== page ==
1 master                    	253   	5   16205   81.1%   30.9%
   2 epoch7                    	-6   	4   16205   49.2%   46.3%
   3 epoch6                    	-8   	4   16205   48.8%   46.7%
   4 epoch3                    	-29   	4   16206   45.9%   46.4%
   5 epoch0                   	-190   	5   16205   25.0%   34.1%

elcabesa
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Re: Pytorch NNUE training

Post by elcabesa » Sun Nov 15, 2020 8:37 am

I'm studying your code and Nodchip trainer.

in nodchip trainer, the position from which the feature list is calculated doesn't seems to be the one stored in the gensfen bin file, but is the position resulting from a qsearch. I think this will help in resolving recapure and other not quiet positions fed in the learner.

hope this can help

David Carteau
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Re: Pytorch NNUE training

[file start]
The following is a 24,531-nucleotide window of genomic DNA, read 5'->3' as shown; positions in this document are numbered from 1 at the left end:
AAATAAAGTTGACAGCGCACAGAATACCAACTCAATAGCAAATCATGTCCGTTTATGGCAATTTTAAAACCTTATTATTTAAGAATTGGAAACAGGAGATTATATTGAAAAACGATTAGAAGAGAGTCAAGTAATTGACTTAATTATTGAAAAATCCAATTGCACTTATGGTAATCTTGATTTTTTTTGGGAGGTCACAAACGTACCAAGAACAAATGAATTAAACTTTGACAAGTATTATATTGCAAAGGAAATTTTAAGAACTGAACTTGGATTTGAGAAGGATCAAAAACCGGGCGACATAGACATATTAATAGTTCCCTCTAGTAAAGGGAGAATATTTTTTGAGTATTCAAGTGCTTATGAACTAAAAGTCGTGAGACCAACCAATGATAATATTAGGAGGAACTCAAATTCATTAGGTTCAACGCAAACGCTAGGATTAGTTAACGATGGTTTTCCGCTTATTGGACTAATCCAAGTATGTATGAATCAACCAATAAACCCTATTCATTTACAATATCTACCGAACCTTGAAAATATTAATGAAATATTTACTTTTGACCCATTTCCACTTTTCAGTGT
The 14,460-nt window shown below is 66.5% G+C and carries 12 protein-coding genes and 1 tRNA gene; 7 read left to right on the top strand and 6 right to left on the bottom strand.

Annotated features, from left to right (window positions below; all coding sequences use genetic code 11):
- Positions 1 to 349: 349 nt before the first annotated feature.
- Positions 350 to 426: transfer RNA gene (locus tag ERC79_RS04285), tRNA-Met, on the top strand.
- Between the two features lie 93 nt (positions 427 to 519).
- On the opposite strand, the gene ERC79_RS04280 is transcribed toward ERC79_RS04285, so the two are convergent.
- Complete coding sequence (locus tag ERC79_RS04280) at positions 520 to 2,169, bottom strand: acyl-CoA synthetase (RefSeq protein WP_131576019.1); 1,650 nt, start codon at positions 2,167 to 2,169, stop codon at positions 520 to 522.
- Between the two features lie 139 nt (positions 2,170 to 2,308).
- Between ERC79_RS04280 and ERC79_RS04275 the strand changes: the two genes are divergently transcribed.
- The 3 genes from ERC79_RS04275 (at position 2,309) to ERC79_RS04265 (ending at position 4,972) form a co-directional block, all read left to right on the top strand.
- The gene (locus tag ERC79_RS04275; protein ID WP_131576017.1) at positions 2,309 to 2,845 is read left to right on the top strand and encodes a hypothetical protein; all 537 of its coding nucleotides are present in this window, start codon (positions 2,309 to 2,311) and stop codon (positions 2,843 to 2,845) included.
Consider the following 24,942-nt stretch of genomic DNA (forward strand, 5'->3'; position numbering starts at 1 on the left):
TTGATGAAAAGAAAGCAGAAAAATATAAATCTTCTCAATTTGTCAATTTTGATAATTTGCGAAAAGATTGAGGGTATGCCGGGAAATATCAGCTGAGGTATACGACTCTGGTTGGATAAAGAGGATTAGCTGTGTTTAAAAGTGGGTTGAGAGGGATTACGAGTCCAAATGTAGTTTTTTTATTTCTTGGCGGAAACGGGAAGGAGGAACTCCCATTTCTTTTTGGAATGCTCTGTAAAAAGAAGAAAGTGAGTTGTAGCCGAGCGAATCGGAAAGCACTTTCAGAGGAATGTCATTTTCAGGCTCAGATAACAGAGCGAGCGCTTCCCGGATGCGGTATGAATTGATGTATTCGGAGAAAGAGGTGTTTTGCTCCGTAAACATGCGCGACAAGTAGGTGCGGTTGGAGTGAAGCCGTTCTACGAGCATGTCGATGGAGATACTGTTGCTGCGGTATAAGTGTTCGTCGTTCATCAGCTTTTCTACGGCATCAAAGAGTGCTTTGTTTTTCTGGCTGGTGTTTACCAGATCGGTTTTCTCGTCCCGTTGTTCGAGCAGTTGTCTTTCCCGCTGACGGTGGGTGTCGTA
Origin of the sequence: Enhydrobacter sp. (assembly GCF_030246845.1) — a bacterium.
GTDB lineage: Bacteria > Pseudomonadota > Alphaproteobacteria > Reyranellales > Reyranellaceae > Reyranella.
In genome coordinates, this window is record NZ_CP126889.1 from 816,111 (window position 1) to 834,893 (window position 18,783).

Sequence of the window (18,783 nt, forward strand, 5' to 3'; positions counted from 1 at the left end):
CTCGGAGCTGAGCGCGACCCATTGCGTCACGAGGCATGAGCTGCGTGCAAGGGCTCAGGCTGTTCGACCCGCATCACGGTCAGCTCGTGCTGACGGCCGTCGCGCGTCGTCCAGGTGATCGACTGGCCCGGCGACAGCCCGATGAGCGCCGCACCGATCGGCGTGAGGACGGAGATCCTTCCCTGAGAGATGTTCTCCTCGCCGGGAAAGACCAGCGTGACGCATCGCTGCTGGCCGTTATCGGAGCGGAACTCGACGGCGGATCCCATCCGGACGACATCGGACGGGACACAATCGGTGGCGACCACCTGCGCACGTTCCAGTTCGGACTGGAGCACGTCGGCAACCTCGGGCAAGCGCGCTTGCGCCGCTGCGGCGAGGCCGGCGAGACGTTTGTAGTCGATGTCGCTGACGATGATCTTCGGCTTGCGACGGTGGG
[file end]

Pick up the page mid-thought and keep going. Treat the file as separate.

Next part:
Post by David Carteau » Sun Nov 15, 2020 9:07 am

gladius wrote:
Sat Nov 14, 2020 9:30 pm
An initial training run by vondele on 256M positions is looking much more promising (also takes about 10 minutes to do an epoch - a pass through the 256M positions, which is great).
Wow, it takes my trainer about... 3 days to perform only one epoch (360M positions) ! Great job !

gladius
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Re: Pytorch NNUE training

Post by gladius » Sun Nov 15, 2020 4:17 pm

elcabesa wrote:
Sun Nov 15, 2020 8:37 am
I'm studying your code and Nodchip trainer.

in nodchip trainer, the position from which the feature list is calculated doesn't seems to be the one stored in the gensfen bin file, but is the position resulting from a qsearch. I think this will help in resolving recapure and other not quiet positions fed in the learner.

hope this can help